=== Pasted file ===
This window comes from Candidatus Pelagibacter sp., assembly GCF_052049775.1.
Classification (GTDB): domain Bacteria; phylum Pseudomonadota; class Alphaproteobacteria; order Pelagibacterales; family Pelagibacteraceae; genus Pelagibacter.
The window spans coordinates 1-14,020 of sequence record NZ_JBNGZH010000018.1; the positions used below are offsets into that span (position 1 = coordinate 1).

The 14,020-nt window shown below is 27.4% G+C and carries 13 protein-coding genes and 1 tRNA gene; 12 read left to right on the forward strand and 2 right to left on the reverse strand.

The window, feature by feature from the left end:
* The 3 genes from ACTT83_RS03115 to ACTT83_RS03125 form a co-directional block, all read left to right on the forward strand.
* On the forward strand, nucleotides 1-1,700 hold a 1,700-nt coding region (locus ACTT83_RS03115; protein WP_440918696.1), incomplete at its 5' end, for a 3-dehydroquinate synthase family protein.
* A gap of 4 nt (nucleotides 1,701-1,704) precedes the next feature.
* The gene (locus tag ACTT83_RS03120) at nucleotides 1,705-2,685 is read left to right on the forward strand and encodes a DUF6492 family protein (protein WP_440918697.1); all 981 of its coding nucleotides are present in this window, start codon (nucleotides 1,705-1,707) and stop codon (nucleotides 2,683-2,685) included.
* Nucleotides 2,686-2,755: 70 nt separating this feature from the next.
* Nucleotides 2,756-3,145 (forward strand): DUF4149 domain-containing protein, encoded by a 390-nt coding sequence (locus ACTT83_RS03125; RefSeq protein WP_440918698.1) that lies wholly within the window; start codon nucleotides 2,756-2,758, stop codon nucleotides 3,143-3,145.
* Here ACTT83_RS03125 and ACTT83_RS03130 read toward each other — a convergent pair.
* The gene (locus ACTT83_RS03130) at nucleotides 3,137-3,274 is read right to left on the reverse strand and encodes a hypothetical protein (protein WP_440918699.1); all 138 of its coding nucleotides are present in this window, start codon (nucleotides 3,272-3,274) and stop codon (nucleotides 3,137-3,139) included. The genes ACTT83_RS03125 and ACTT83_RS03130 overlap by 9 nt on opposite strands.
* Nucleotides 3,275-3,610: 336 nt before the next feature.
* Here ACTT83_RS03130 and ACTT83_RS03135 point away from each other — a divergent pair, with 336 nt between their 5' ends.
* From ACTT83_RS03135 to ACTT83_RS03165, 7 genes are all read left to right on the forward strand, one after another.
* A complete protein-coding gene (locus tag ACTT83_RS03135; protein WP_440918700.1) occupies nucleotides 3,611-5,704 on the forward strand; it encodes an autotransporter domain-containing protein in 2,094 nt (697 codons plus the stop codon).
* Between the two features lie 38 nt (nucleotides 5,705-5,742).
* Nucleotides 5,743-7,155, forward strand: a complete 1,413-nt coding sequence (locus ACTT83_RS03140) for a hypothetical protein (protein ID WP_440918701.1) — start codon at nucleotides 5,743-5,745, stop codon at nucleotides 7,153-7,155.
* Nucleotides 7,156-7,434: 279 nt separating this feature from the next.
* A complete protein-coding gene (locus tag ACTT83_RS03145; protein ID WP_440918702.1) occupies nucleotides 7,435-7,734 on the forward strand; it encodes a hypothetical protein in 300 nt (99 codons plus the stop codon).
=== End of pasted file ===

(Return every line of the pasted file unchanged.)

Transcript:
This window comes from Candidatus Pelagibacter sp., assembly GCF_052049775.1.
Classification (GTDB): domain Bacteria; phylum Pseudomonadota; class Alphaproteobacteria; order Pelagibacterales; family Pelagibacteraceae; genus Pelagibacter.
The window spans coordinates 1-14,020 of sequence record NZ_JBNGZH010000018.1; the positions used below are offsets into that span (position 1 = coordinate 1).

The 14,020-nt window shown below is 27.4% G+C and carries 13 protein-coding genes and 1 tRNA gene; 12 read left to right on the forward strand and 2 right to left on the reverse strand.

The window, feature by feature from the left end:
* The 3 genes from ACTT83_RS03115 to ACTT83_RS03125 form a co-directional block, all read left to right on the forward strand.
* On the forward strand, nucleotides 1-1,700 hold a 1,700-nt coding region (locus ACTT83_RS03115; protein WP_440918696.1), incomplete at its 5' end, for a 3-dehydroquinate synthase family protein.
* A gap of 4 nt (nucleotides 1,701-1,704) precedes the next feature.
* The gene (locus tag ACTT83_RS03120) at nucleotides 1,705-2,685 is read left to right on the forward strand and encodes a DUF6492 family protein (protein WP_440918697.1); all 981 of its coding nucleotides are present in this window, start codon (nucleotides 1,705-1,707) and stop codon (nucleotides 2,683-2,685) included.
* Nucleotides 2,686-2,755: 70 nt separating this feature from the next.
* Nucleotides 2,756-3,145 (forward strand): DUF4149 domain-containing protein, encoded by a 390-nt coding sequence (locus ACTT83_RS03125; RefSeq protein WP_440918698.1) that lies wholly within the window; start codon nucleotides 2,756-2,758, stop codon nucleotides 3,143-3,145.
* Here ACTT83_RS03125 and ACTT83_RS03130 read toward each other — a convergent pair.
* The gene (locus ACTT83_RS03130) at nucleotides 3,137-3,274 is read right to left on the reverse strand and encodes a hypothetical protein (protein WP_440918699.1); all 138 of its coding nucleotides are present in this window, start codon (nucleotides 3,272-3,274) and stop codon (nucleotides 3,137-3,139) included. The genes ACTT83_RS03125 and ACTT83_RS03130 overlap by 9 nt on opposite strands.
* Nucleotides 3,275-3,610: 336 nt before the next feature.
* Here ACTT83_RS03130 and ACTT83_RS03135 point away from each other — a divergent pair, with 336 nt between their 5' ends.
* From ACTT83_RS03135 to ACTT83_RS03165, 7 genes are all read left to right on the forward strand, one after another.
* A complete protein-coding gene (locus tag ACTT83_RS03135; protein WP_440918700.1) occupies nucleotides 3,611-5,704 on the forward strand; it encodes an autotransporter domain-containing protein in 2,094 nt (697 codons plus the stop codon).
* Between the two features lie 38 nt (nucleotides 5,705-5,742).
* Nucleotides 5,743-7,155, forward strand: a complete 1,413-nt coding sequence (locus ACTT83_RS03140) for a hypothetical protein (protein ID WP_440918701.1) — start codon at nucleotides 5,743-5,745, stop codon at nucleotides 7,153-7,155.
* Nucleotides 7,156-7,434: 279 nt separating this feature from the next.
* A complete protein-coding gene (locus tag ACTT83_RS03145; protein ID WP_440918702.1) occupies nucleotides 7,435-7,734 on the forward strand; it encodes a hypothetical protein in 300 nt (99 codons plus the stop codon).